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0answers
27 views

Why do we change signs arbitrarily while calculating RC circuits formulas?

When I have to calculate the formulas regarding RC circuits, for example the process of charging a capacitor, there is a discrepancy between my calculations and those of all the books I can find. Let'...
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0answers
27 views

Showing conservation of momentum for arbitrary pendulum trajectories

Consider an isolated system of a pendulum driven by a motor, initially at rest. Conservation of momentum and angular momentum ordains that the center of mass and orientation cannot change in the ...
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0answers
45 views

Acceleration as the second derivative of displacement function

Let $x$ be displacement as a function of time $t$ and some other physical quantity $k$ such that $ x = f(t,k) $ Now, 1) Will the acceleration $a$ be $\frac{\partial^2 x}{\partial t^2}$ or $\frac{d^...
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1answer
39 views

Need some help to show this relationship using parseval's theorem [closed]

Use Parseval’s theorem for the Fourier series and take L → ∞ to show that:
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2answers
109 views

Denoting the antiderivative of velocity

With simple Newtonian laws (and in a specific context), I learned that the speed $\vec{v}$ of an object is the derivative of the corresponding position vector $\vec{OM}$. So that means that $$\vec{v}(...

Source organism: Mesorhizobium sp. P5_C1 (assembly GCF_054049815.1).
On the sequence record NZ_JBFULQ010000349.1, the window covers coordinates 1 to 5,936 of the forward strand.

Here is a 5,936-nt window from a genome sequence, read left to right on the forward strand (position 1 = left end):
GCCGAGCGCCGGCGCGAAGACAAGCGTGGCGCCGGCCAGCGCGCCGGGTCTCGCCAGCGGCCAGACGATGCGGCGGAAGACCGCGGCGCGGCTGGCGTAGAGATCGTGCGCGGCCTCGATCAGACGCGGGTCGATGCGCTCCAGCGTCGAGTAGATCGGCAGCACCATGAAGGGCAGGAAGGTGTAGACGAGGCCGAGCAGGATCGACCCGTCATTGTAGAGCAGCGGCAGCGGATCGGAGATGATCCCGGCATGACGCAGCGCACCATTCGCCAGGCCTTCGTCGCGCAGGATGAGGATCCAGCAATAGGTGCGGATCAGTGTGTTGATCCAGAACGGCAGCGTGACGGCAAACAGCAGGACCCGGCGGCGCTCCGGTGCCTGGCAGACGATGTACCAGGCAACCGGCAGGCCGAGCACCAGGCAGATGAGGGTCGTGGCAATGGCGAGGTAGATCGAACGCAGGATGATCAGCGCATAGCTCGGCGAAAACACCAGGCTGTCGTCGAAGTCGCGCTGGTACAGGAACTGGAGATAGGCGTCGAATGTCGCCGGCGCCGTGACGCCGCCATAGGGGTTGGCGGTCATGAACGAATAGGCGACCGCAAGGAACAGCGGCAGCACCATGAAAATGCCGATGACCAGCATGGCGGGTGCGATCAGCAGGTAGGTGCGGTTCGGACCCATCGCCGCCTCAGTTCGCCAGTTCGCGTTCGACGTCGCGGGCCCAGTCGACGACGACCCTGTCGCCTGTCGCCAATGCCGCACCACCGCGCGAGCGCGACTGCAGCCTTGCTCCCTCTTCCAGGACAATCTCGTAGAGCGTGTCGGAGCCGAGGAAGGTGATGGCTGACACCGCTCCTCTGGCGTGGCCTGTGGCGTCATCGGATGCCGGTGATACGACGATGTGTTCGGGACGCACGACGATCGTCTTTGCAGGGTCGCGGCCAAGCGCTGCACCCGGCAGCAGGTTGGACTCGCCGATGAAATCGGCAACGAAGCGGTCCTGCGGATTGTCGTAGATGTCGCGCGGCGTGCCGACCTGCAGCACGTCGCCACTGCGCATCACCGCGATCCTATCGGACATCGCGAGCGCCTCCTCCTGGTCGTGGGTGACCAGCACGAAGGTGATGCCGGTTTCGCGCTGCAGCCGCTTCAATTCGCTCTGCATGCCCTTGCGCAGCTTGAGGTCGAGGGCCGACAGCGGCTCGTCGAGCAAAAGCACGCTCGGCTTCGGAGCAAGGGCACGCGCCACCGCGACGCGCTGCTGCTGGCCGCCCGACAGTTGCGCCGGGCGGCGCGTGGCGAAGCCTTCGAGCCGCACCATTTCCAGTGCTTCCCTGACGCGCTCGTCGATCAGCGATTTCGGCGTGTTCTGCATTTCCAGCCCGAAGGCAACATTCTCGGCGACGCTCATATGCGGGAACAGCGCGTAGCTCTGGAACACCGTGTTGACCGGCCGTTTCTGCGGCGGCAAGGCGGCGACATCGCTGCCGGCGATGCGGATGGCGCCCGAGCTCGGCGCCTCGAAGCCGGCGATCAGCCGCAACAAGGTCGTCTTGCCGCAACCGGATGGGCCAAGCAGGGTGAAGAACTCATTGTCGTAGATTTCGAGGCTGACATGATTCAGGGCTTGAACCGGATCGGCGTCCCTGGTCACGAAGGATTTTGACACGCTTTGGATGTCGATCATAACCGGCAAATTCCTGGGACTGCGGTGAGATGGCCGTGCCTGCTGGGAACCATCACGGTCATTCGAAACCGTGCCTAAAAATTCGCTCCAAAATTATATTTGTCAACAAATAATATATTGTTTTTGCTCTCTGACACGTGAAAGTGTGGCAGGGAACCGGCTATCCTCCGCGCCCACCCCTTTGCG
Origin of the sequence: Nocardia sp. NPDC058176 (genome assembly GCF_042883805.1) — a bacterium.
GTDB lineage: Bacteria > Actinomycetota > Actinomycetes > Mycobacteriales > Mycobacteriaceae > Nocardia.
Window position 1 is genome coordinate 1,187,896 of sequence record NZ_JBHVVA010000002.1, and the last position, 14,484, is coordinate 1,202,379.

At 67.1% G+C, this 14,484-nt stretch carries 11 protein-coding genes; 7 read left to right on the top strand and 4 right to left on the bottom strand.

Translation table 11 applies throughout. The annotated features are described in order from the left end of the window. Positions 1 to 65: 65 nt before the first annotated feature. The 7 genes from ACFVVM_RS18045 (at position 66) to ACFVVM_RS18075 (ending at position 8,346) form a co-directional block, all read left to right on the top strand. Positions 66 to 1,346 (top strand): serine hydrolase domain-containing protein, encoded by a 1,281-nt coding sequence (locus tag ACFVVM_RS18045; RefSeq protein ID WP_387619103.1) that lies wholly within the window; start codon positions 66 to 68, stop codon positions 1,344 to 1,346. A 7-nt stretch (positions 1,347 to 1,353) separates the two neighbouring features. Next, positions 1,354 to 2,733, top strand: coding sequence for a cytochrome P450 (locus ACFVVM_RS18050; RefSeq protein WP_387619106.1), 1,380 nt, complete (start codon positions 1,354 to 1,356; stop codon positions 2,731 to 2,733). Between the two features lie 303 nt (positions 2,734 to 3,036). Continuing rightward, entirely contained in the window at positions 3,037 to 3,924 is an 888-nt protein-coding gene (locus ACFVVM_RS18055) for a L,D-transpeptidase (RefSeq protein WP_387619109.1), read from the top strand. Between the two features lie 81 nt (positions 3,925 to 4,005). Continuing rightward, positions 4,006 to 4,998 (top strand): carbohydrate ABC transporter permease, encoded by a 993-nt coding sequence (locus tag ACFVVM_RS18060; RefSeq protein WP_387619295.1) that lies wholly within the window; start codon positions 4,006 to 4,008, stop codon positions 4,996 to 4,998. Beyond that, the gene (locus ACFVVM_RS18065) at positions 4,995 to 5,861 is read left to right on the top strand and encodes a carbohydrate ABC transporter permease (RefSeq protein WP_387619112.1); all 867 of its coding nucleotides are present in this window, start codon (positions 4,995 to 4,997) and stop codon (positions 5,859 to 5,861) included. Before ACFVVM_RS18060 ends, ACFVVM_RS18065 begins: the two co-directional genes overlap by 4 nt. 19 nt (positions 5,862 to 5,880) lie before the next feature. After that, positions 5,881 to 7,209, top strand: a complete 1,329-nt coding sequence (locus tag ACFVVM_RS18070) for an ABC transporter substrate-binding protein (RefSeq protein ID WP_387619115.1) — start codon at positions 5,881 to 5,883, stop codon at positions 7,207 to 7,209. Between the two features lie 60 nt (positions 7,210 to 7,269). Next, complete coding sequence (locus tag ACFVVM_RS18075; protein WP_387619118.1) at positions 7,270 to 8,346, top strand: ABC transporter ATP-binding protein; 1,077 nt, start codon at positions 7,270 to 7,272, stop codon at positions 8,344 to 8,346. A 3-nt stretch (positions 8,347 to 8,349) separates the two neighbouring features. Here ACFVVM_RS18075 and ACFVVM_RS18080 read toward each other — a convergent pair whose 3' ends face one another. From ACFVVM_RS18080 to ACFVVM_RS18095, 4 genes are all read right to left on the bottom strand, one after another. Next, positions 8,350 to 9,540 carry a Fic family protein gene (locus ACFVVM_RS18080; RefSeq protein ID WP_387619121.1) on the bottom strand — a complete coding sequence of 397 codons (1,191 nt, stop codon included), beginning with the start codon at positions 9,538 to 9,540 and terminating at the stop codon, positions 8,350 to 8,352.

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1answer
68 views

Proving a theorem about the average value of a function over a specific region

Let's say transient phenomenon in a function. A transient phenomenon is defined as: "A transient event is a short-lived burst of energy in a system caused by a sudden change of state." So, for ...
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1answer
77 views

Energy of continious charge distribution

In the book of Griffith intro to electrodynamics, on page 94, the energy of continuous charge distribution is derived in the following way: W(total energy) = $\frac{1}{2} \int\rho V d\tau$, where $\...
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1answer
56 views

If kinetic energy is mass times the integral of velocity, isn't it just a product of mass times distance? [closed]

I'm still learning Calculus at the moment and I'm currently on integration. The moment I realized the "$1/2$" and square value in $v^2$ are just products of integration, can't one just use ...
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1answer
41 views